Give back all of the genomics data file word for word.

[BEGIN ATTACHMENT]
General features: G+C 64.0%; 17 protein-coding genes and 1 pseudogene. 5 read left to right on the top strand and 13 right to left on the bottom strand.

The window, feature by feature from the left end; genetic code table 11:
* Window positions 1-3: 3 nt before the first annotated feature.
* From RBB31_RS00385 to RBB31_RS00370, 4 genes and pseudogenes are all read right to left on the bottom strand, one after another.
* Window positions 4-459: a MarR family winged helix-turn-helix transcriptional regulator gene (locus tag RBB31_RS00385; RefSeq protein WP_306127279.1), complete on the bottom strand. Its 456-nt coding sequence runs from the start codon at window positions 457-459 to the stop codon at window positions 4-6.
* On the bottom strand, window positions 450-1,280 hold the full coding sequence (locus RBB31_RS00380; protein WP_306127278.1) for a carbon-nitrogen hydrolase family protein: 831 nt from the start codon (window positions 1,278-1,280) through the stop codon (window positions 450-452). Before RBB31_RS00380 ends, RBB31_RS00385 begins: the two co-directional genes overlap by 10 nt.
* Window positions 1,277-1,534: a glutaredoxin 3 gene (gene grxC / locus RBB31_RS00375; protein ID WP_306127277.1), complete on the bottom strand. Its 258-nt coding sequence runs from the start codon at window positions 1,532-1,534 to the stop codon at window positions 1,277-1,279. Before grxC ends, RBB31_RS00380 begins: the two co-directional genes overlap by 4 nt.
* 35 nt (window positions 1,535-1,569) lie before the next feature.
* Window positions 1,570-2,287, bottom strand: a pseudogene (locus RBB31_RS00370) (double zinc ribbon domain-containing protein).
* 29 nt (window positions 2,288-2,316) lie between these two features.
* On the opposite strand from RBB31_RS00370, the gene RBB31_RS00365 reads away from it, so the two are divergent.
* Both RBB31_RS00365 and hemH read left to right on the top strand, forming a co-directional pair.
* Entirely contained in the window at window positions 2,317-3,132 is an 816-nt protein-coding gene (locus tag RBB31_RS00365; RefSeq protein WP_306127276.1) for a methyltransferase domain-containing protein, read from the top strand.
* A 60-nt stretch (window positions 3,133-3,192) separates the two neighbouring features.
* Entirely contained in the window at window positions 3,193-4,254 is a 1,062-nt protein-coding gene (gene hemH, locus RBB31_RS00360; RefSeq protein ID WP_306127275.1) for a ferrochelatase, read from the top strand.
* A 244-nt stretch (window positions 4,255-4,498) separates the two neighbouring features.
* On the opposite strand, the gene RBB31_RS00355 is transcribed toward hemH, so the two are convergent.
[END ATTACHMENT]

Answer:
General features: G+C 64.0%; 17 protein-coding genes and 1 pseudogene. 5 read left to right on the top strand and 13 right to left on the bottom strand.

The window, feature by feature from the left end; genetic code table 11:
* Window positions 1-3: 3 nt before the first annotated feature.
* From RBB31_RS00385 to RBB31_RS00370, 4 genes and pseudogenes are all read right to left on the bottom strand, one after another.
* Window positions 4-459: a MarR family winged helix-turn-helix transcriptional regulator gene (locus tag RBB31_RS00385; RefSeq protein WP_306127279.1), complete on the bottom strand. Its 456-nt coding sequence runs from the start codon at window positions 457-459 to the stop codon at window positions 4-6.
* On the bottom strand, window positions 450-1,280 hold the full coding sequence (locus RBB31_RS00380; protein WP_306127278.1) for a carbon-nitrogen hydrolase family protein: 831 nt from the start codon (window positions 1,278-1,280) through the stop codon (window positions 450-452). Before RBB31_RS00380 ends, RBB31_RS00385 begins: the two co-directional genes overlap by 10 nt.
* Window positions 1,277-1,534: a glutaredoxin 3 gene (gene grxC / locus RBB31_RS00375; protein ID WP_306127277.1), complete on the bottom strand. Its 258-nt coding sequence runs from the start codon at window positions 1,532-1,534 to the stop codon at window positions 1,277-1,279. Before grxC ends, RBB31_RS00380 begins: the two co-directional genes overlap by 4 nt.
* 35 nt (window positions 1,535-1,569) lie before the next feature.
* Window positions 1,570-2,287, bottom strand: a pseudogene (locus RBB31_RS00370) (double zinc ribbon domain-containing protein).
* 29 nt (window positions 2,288-2,316) lie between these two features.
* On the opposite strand from RBB31_RS00370, the gene RBB31_RS00365 reads away from it, so the two are divergent.
* Both RBB31_RS00365 and hemH read left to right on the top strand, forming a co-directional pair.
* Entirely contained in the window at window positions 2,317-3,132 is an 816-nt protein-coding gene (locus tag RBB31_RS00365; RefSeq protein WP_306127276.1) for a methyltransferase domain-containing protein, read from the top strand.
* A 60-nt stretch (window positions 3,133-3,192) separates the two neighbouring features.
* Entirely contained in the window at window positions 3,193-4,254 is a 1,062-nt protein-coding gene (gene hemH, locus RBB31_RS00360; RefSeq protein ID WP_306127275.1) for a ferrochelatase, read from the top strand.
* A 244-nt stretch (window positions 4,255-4,498) separates the two neighbouring features.
* On the opposite strand, the gene RBB31_RS00355 is transcribed toward hemH, so the two are convergent.